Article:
“Oh Barbara. I’m sorry to hear this. Divorce is a very hard thing to go through. I’ve had personal experience of this, both with my own parents and my first marriage. Divorce doesn’t have to ‘ruin’ someone’s life. But it will change it.  I remember my own grandmother telling me that I had to ‘choose which side I wanted to be on’.

“Nowadays, thankfully, we are more aware that this doesn’t have to be the case. You say you’re concerned that your daughter-in-law will try to stop seeing your grandchildren so much. It sounds like you don’t have an easy relationship with her. Do you feel able to tell her that you understand this must be hard for her as well? Grandparents can be a safe ‘harbour’ for children when their parents are breaking up. Offer to help out wherever you can. Can you go out on some ‘fun’ trips? When I was a single mother, my 13-year-old son and I used to go bowling on Saturdays. Try not to criticise either of the parents in front of your grandchildren. Take each day at a time. You will all get there, one day.”

To Jab Or Not To Jab?

Five to 11-year-olds could soon be offered ‘non-urgent Covid vaccinations’ according to some recent news reports.

What do you think about this? Do email us at moderngran@dctmedia.co.uk.

Grandparent of the Week – Denise from Devon

Denise has nine grandchildren ranging from ten to eighteen. Four of them live in the United States.

“My son is married to an American.  They have two girls of 18 and 16 and two boys of 14 and 11. My son Facetimes me several times a week and sometimes one or more of the children are around. So they ‘pop in’ and say ‘Hi Gran’. I find out what they’re doing that way!

“They speak in an American accent. We have jokes about the different names we have for things like vest and pants which we think of as underwear but for them is waistcoat and trousers!

“When I’m there, it’s for a concentrated period of time so it’s a different kind of relationship from my other grandchildren in the UK. The weather can be very cold if the visit is at Thanksgiving or Christmas so we play a lot of board games every day!

“My older daughter has two boys of 14 and 12 and the younger has twins (a boy and girl) aged 12 and a girl of 10. They live about three hours away although this hasn’t always been the case as my husband and I and our older daughter used to live in Scotland and our younger daughter in London. Before the children were at school, I used to spend a lot of time with them, especially the twins. I also used to help my older daughter with childcare when she and her husband had a clash of work days.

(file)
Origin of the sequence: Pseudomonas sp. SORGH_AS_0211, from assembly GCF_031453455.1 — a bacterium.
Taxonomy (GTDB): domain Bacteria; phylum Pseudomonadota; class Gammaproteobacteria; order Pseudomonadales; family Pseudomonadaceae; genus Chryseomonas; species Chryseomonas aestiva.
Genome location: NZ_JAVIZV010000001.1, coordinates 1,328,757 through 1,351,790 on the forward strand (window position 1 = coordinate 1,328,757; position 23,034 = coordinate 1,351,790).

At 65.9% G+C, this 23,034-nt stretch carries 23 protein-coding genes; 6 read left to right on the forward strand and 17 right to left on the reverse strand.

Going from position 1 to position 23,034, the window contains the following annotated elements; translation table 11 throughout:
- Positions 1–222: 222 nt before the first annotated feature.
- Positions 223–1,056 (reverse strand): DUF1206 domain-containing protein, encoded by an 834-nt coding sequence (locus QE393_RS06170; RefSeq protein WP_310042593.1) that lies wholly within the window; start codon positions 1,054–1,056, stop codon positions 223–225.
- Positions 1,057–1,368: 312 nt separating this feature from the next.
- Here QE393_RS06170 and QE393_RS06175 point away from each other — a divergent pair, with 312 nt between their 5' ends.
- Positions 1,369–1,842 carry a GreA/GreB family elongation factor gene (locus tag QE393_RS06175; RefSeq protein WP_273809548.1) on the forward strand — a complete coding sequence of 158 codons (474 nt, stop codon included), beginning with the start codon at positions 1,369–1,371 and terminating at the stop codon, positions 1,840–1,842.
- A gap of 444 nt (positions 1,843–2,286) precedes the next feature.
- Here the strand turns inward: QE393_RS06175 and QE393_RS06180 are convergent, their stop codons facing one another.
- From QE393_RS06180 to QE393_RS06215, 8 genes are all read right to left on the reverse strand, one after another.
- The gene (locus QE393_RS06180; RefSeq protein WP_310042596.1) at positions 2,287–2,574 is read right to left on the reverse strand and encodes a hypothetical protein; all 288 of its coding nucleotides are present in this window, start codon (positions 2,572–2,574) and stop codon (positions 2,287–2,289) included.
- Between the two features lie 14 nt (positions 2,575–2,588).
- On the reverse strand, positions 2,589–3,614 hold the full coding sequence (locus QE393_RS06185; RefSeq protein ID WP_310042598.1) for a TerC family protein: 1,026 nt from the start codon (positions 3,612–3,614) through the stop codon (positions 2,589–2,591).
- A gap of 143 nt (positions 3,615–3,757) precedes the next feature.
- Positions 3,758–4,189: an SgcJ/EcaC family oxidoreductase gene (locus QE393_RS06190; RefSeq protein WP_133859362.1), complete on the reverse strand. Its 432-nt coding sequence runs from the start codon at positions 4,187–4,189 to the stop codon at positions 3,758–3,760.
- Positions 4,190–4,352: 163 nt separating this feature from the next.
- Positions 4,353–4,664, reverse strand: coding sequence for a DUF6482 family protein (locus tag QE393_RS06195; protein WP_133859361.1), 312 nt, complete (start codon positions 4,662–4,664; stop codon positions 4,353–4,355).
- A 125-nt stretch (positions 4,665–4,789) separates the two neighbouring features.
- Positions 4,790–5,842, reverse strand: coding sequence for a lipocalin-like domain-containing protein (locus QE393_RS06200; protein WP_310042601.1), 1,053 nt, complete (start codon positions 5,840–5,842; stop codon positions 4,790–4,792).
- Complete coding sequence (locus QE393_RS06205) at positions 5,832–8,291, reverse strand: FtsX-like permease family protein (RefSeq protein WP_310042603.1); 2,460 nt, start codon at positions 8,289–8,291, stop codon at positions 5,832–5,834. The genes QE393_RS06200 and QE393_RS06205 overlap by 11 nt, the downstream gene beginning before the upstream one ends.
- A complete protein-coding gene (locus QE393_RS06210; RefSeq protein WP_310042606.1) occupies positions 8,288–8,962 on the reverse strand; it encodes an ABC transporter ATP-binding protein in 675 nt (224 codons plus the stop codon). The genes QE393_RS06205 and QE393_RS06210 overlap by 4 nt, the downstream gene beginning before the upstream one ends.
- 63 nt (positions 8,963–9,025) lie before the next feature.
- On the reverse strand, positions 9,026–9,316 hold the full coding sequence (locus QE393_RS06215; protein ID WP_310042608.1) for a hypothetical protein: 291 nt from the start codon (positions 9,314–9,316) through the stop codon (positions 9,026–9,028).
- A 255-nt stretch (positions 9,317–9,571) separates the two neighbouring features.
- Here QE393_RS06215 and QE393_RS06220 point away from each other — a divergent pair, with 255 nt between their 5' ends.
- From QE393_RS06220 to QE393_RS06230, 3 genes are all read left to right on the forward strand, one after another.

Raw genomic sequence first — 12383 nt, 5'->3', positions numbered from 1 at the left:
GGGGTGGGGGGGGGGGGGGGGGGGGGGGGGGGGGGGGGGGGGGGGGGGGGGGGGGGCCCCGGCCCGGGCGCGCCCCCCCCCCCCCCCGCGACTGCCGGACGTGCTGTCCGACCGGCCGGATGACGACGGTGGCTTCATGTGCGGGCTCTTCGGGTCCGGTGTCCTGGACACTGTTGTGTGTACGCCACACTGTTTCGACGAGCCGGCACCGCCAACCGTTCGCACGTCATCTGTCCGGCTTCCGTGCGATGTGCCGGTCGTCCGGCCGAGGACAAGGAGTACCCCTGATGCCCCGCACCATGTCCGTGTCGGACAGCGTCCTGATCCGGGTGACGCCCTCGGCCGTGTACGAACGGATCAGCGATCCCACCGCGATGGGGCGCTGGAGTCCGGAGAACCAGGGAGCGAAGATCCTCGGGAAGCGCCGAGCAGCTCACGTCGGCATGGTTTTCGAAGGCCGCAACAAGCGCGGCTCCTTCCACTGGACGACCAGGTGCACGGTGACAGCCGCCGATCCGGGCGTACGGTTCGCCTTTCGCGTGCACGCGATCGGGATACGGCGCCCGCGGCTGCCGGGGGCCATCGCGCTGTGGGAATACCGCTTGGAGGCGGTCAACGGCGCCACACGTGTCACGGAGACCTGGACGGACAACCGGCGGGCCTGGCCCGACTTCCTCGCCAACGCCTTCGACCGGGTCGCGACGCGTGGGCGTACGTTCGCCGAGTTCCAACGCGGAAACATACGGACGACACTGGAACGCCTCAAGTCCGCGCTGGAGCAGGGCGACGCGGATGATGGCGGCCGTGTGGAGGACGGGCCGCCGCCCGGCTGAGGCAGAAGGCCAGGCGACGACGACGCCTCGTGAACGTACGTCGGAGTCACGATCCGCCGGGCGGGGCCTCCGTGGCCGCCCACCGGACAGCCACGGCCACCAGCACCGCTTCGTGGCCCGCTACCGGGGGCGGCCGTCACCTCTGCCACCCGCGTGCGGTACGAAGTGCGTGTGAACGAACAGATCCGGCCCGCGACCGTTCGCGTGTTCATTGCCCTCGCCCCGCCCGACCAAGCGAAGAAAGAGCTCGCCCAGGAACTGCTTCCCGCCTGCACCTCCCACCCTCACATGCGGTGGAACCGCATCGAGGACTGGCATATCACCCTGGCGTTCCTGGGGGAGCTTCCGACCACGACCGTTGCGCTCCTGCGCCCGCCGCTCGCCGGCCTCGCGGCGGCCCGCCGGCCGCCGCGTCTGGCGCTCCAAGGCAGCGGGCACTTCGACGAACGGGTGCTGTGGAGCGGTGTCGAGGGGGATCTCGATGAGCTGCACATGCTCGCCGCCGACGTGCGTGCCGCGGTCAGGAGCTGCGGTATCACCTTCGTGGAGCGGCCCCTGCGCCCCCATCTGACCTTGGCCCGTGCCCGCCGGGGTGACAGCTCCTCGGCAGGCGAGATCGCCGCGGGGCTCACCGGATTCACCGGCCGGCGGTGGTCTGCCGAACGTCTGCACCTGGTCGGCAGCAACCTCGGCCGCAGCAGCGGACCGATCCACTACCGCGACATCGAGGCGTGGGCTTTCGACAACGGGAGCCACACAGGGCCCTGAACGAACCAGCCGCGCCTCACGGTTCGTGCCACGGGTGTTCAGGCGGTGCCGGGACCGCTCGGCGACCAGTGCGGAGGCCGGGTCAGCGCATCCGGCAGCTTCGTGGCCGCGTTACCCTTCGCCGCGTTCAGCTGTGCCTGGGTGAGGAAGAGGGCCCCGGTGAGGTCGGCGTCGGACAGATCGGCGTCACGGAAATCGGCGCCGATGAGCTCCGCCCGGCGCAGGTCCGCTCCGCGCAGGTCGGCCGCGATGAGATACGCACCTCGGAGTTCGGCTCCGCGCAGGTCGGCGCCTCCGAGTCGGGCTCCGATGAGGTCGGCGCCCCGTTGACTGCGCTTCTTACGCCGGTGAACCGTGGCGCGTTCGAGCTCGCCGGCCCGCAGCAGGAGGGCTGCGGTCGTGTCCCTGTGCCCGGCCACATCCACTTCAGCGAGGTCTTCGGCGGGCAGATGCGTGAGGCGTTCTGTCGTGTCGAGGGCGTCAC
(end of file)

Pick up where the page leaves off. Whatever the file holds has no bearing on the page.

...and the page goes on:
“Now they are at school, we see each other in the holidays. I’ve always read a lot with them and still do so with the ten-year old. She’ll read a chapter and then I’ll read one! They all love coming down to visit me by the sea and are always happy to spend time on the beach, exploring rockpools. They have wet suits so they’ll go on swimming all year even if it’s cold! We also do a lot of cooking together. I try to treat them as individuals and encourage each of their particular skills whether it’s knitting or playing table tennis (I have a table in the garage). The challenge is always to beat Gran.

“They have different traditions when they come and stay. For one family, it’s hide and seek in the garden in the dark. No stay is complete without it! They also love watching Tom and Jerry cartoons on my old video machine. But cooking favourite foods (especially cream teas) are always part of visits to Devon.

“One of the best things about being a grandmother is having more patience than I did as a parent. All my grandchildren are being brought up in Christian homes and it is a privilege to be able to pray for them every day.

“I was fortunate to be able to retire a year early to enable me to be an active and involved grandmother.”


Jane’s New Book – Out June 23, 2022

We All Have Our Secrets book cover

Jane Corry is a Sunday Times best-selling author. Her new book is about a woman who goes home to live with her father – but is confronted by a stranger!

You can pre-order “WE ALL HAVE OUR SECRETS” now on linktr.ee/janecorry or place an order at your local bookshop.

Allison Hay

I joined the My Weekly team twelve years ago, and I love the variety of topics we cover both online and in the magazine. I manage the digital content for the brand, sharing features and information on the website, social media and in our digital newsletters. I also work for Your Best Ever Christmas - perfect as it's my favourite time of year!